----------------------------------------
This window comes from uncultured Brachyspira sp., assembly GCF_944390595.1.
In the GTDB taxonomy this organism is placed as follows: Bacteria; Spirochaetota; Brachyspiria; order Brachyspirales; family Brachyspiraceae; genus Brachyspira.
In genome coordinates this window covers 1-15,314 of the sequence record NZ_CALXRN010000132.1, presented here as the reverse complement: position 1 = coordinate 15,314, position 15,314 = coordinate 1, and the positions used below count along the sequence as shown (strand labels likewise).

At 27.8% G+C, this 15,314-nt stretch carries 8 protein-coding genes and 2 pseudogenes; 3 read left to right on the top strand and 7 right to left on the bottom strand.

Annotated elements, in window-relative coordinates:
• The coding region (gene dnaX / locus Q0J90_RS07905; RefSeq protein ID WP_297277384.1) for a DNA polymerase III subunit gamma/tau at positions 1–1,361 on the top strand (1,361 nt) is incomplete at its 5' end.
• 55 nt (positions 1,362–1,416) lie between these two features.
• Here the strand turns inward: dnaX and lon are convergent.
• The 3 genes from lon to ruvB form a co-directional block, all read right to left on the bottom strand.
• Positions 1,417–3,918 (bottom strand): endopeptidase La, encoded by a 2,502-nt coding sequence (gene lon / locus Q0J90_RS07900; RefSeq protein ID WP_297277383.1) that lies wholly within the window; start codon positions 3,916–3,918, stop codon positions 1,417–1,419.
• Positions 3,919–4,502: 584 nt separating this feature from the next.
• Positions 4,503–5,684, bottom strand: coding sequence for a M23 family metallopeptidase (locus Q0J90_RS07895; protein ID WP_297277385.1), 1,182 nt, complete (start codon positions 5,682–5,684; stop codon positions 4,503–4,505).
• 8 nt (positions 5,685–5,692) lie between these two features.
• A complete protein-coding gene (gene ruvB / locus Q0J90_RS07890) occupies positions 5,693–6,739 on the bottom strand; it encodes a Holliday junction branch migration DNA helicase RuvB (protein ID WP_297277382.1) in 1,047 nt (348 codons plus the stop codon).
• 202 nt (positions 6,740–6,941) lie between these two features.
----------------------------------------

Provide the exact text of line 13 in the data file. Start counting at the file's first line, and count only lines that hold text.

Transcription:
• 8 nt (positions 5,685–5,692) lie between these two features.